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Clin Anat. 2006 Jul;19(5):437-41.

Using gross anatomy to teach and assess professionalism in the first year of medical school.

Author information

1
Department of Cell Biology and Anatomy, LSU Health Sciences Center, New Orleans, Louisiana 70112, USA. wswart@lsuhsc.edu

Abstract

The public is uneasy about the lack of professionalism in physicians chronicled in the different news media. Since professionalism is a set of values developed over a period of time, it is imperative that the evaluation of medical students in regard to these values begins early in their medical school education. In the Gross Anatomy laboratory there are opportunities for students to display such aspects of professionalism as responsibility/accountability for actions, working with others (teamwork), respect for patients, and social responsibility. Because students spend a significant time in the Gross Anatomy laboratory with the faculty, this setting can provide the forum for faculty to assess the expression of principles of professionalism by the students. This requires faculty who are committed to evaluating the progress of students in this regard. Faculty can monitor work ethic, interpersonal relationships, and overall attitude of these students throughout the course. Thus, aspects of professionalism can be introduced, monitored, and evaluated as early as the first semester of medical school.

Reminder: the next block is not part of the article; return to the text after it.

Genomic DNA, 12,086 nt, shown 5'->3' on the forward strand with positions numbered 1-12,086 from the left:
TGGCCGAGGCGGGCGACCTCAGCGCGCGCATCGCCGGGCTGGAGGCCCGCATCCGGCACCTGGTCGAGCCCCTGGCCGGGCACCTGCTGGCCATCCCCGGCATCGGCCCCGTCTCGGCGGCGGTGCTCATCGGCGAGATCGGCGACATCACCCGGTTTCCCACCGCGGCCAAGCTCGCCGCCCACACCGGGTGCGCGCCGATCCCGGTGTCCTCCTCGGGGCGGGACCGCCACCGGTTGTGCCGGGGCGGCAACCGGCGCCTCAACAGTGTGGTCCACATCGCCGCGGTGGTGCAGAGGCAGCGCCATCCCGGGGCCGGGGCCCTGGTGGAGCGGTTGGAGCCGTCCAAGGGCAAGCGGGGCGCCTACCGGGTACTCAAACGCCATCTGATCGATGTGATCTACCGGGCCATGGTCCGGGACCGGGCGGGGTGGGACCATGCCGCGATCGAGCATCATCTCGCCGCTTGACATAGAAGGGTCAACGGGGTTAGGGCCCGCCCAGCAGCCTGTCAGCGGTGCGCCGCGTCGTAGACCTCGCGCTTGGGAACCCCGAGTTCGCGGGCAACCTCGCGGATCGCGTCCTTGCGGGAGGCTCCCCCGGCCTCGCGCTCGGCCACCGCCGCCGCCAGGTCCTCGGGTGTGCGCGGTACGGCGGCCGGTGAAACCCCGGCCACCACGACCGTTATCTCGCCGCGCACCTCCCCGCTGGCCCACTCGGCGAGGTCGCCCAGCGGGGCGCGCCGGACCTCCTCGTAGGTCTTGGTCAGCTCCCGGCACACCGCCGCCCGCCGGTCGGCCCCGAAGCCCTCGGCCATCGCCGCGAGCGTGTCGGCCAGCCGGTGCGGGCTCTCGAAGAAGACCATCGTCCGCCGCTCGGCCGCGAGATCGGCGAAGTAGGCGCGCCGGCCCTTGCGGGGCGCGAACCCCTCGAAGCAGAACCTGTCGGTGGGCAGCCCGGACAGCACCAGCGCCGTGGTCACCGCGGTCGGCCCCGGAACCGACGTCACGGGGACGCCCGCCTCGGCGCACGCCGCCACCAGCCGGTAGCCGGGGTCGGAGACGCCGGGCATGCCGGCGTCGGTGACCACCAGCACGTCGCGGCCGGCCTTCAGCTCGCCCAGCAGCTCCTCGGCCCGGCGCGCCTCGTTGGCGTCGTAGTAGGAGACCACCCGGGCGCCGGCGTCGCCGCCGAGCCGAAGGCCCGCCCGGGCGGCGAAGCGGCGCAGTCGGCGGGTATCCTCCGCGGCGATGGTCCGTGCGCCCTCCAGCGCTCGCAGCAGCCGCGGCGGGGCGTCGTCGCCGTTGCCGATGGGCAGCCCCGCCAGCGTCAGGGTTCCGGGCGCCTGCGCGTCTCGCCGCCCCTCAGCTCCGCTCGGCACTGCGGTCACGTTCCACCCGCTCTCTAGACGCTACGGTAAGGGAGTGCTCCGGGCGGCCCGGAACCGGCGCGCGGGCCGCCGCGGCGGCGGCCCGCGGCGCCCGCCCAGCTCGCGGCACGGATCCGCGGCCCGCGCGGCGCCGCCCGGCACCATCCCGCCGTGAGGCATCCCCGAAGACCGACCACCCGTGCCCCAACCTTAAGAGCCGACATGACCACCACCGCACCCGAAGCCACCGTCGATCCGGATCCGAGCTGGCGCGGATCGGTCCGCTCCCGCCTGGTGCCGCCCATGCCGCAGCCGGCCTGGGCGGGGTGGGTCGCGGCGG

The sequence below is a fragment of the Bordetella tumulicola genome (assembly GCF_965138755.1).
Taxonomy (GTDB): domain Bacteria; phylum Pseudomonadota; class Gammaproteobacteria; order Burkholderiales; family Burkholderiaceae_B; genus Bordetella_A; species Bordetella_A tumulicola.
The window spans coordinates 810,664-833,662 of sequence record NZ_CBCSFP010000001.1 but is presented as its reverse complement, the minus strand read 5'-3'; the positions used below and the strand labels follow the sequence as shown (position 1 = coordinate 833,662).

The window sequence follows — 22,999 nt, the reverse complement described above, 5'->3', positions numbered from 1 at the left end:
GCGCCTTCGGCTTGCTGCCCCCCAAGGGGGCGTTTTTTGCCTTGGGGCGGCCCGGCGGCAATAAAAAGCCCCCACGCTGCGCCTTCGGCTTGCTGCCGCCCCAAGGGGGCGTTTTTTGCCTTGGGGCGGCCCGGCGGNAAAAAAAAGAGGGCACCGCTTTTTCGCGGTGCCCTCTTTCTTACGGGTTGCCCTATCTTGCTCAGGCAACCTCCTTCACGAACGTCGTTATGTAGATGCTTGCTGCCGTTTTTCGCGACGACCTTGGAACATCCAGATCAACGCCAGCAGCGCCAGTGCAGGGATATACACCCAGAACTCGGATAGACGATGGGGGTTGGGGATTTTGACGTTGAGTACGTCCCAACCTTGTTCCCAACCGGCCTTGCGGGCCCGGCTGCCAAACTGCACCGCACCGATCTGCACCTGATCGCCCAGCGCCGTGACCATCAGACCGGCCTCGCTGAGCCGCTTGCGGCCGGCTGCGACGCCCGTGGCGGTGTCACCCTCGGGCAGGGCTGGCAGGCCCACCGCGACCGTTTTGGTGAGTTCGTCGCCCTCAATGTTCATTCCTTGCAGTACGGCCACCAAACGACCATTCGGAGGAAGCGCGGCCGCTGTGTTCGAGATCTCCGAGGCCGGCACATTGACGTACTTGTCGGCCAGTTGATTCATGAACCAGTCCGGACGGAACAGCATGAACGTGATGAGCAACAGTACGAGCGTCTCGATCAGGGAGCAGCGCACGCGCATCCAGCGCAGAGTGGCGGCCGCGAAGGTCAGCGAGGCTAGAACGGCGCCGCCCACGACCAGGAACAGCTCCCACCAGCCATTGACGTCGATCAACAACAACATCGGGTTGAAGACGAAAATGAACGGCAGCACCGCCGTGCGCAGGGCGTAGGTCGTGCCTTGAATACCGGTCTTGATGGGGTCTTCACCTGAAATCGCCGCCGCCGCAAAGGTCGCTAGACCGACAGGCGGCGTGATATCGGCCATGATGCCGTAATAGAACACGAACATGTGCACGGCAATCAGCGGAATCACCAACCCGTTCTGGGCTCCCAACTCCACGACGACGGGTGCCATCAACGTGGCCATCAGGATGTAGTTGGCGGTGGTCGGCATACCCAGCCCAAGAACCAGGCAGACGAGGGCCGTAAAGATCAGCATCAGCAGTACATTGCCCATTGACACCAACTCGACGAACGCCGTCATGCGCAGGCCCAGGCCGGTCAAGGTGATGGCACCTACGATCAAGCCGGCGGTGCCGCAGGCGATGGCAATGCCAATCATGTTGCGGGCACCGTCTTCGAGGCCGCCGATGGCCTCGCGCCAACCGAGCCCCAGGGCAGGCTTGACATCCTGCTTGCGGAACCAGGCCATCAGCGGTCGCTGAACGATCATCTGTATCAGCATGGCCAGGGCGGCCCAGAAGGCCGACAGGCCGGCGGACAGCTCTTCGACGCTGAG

PMID:
16683238
DOI:
10.1002/ca.20331
[Indexed for MEDLINE]

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